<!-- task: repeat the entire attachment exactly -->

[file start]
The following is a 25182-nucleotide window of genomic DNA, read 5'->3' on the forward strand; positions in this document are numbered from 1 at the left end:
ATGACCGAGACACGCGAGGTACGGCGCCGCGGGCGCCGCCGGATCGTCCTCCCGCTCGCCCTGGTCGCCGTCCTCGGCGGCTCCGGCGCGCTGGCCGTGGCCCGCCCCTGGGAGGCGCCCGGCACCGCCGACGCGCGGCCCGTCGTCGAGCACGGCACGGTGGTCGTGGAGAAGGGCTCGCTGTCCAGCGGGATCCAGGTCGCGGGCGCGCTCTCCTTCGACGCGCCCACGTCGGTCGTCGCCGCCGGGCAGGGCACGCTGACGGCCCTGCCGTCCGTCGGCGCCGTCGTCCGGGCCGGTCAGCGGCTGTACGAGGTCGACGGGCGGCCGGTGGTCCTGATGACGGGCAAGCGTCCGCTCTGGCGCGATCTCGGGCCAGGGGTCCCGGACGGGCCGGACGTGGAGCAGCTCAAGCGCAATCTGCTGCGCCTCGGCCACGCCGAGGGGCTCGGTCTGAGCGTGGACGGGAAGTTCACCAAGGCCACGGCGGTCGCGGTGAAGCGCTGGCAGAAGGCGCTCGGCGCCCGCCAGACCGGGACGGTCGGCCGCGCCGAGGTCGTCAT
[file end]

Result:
The following is a 25182-nucleotide window of genomic DNA, read 5'->3' on the forward strand; positions in this document are numbered from 1 at the left end:
ATGACCGAGACACGCGAGGTACGGCGCCGCGGGCGCCGCCGGATCGTCCTCCCGCTCGCCCTGGTCGCCGTCCTCGGCGGCTCCGGCGCGCTGGCCGTGGCCCGCCCCTGGGAGGCGCCCGGCACCGCCGACGCGCGGCCCGTCGTCGAGCACGGCACGGTGGTCGTGGAGAAGGGCTCGCTGTCCAGCGGGATCCAGGTCGCGGGCGCGCTCTCCTTCGACGCGCCCACGTCGGTCGTCGCCGCCGGGCAGGGCACGCTGACGGCCCTGCCGTCCGTCGGCGCCGTCGTCCGGGCCGGTCAGCGGCTGTACGAGGTCGACGGGCGGCCGGTGGTCCTGATGACGGGCAAGCGTCCGCTCTGGCGCGATCTCGGGCCAGGGGTCCCGGACGGGCCGGACGTGGAGCAGCTCAAGCGCAATCTGCTGCGCCTCGGCCACGCCGAGGGGCTCGGTCTGAGCGTGGACGGGAAGTTCACCAAGGCCACGGCGGTCGCGGTGAAGCGCTGGCAGAAGGCGCTCGGCGCCCGCCAGACCGGGACGGTCGGCCGCGCCGAGGTCGTCAT